Imagine if Jesus had been born a couple of thousand years later, not in the Middle East but in Middleton Stoney.
I’m guessing that he would then have played cricket for us, Middleton Stoney Cricket Club. And because Jesus was brought up by Joseph to work with wood, their modern-day family business could well have been Joseph & Son, Bat-Makers.
In our world, it could then have been the Cricket Tea at Cana where his mother, Mary, thought supplies were running out but Jesus saved the day (John, 2.1-11). It wouldn’t have been a home fixture, since running out is not a problem for our teas, although it is for some of our batsmen.
The first hint of a cricket tea in the Bible is much earlier, in the First Book of Kings, where Elijah was revived by a scone. The prophet Elijah was in despair, much like Mark Ford-Langstaff after his duck against the Rainmen in 2017: (First Kings 19:4-8)
‘Yahweh,’ he said, ‘I have had enough…
‘He himself went on … a … journey, and sitting under a bush wished he were dead.
Then he lay down and went to sleep.
Then all of a sudden an angel touched him and said, ‘Get up and eat.’
He looked round, and there at his head was a scone baked on hot stones, and a jar of water…
So he got up and ate and drank, and strengthened by that food he walked …’
The Old Testament foretells of cricketing folk elsewhere, as when a different Joseph wore a colourful, striped garment, the others were jealous (Genesis, 37.3) and the idea of a cricket blazer was born.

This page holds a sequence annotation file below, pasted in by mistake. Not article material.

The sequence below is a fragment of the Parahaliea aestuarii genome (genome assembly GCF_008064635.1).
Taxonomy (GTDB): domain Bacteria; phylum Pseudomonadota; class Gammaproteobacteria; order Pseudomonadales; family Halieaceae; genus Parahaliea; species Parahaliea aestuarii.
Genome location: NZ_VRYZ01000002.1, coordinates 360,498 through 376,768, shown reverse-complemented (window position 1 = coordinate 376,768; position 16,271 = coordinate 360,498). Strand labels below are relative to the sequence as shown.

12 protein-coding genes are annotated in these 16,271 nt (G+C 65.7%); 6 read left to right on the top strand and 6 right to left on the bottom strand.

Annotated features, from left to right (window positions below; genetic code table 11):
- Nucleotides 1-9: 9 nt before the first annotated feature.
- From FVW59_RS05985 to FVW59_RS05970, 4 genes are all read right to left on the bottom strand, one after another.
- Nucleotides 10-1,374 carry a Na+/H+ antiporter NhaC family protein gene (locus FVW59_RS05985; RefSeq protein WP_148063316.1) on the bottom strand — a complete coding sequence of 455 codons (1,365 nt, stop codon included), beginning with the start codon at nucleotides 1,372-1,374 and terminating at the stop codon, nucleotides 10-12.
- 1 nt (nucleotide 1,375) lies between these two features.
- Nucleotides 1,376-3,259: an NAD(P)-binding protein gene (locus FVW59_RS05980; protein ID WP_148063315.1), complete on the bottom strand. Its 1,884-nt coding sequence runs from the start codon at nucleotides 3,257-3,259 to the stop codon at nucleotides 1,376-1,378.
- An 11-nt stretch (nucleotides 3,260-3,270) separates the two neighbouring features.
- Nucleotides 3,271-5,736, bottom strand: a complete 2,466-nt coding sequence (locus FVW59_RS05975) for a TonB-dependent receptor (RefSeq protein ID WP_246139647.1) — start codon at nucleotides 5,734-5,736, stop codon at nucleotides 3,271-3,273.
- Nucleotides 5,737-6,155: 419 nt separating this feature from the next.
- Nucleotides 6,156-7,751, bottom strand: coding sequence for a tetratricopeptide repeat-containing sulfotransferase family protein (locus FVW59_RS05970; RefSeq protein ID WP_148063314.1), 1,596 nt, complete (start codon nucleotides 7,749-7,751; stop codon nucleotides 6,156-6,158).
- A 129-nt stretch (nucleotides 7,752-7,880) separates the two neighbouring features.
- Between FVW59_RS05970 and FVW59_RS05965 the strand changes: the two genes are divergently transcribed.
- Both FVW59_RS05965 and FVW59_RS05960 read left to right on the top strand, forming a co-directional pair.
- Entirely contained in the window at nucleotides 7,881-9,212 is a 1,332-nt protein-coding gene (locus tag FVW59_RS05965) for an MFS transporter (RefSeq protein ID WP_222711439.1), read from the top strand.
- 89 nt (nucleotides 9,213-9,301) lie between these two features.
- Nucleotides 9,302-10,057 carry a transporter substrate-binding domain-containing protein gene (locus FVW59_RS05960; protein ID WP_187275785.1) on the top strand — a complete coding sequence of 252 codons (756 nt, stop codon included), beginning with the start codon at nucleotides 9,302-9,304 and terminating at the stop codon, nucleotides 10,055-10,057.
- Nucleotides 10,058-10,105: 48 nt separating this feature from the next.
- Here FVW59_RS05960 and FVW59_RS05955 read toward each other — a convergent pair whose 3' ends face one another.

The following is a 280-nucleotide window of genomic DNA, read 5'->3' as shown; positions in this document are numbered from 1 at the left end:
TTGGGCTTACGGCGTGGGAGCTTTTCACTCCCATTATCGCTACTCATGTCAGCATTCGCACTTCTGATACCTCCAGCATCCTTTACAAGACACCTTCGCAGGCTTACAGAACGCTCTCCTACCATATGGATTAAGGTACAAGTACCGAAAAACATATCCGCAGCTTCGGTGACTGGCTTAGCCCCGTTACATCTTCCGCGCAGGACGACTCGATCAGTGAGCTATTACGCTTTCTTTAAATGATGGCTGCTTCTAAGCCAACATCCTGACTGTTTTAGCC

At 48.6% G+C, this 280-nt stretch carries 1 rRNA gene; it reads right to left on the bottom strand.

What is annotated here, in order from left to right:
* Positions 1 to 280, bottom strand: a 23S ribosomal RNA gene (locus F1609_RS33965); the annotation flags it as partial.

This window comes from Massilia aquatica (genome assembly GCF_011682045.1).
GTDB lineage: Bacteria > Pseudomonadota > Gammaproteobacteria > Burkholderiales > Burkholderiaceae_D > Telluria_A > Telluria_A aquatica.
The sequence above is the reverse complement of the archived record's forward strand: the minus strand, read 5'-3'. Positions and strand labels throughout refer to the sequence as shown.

In the New Testament, we can imagine how the miracles and parables might be translated into our era and our club. For an example of a miracle, there was the problem of his fishermen friends not getting a catch or a decent total until Jesus was among them, said to put up the nets and suddenly the scorebook showed 153 (John, 21.11).
As for parables, Jesus spoke about sowing seed (Matthew 13, Mark 4, Luke 8) on (Middleton) Stoney ground and he captured the attitude of Middleton Stoney players perfectly in the parable of the Labourers in the Vineyard, when those who had been labouring under the hot sun asked, ‘Why, Lord, do the latecomers get to bat as high up as us?’ (Matthew 20, 1-16.)
And for Christmas, it’s the gifts of gold, frankincense & myrrh – gold ducks, frankly-incensed batsmen when given out LBW and people bowling like Muralitharan – which give rise to alternative carol lyrics about what we can offer (Matthew 2, 1-12):
We three Tims of Middleton are
Barbecuing, or behind the bar,
Fielding, waiting, Moorman mounting
One more century score …’
Thank you to all the stars of our club and of this church. As cricketers and as human beings, in and out of season, we ask God,
‘Guide us to thy perfect light’.
When Mark, out for a duck v Rainmen,
echoed the Prophet Elijah (who never got a duck v Rainmen),
saying, ‘I have had enough’, then ‘lay down and went to sleep’
We three Tim’s Of Middleton Are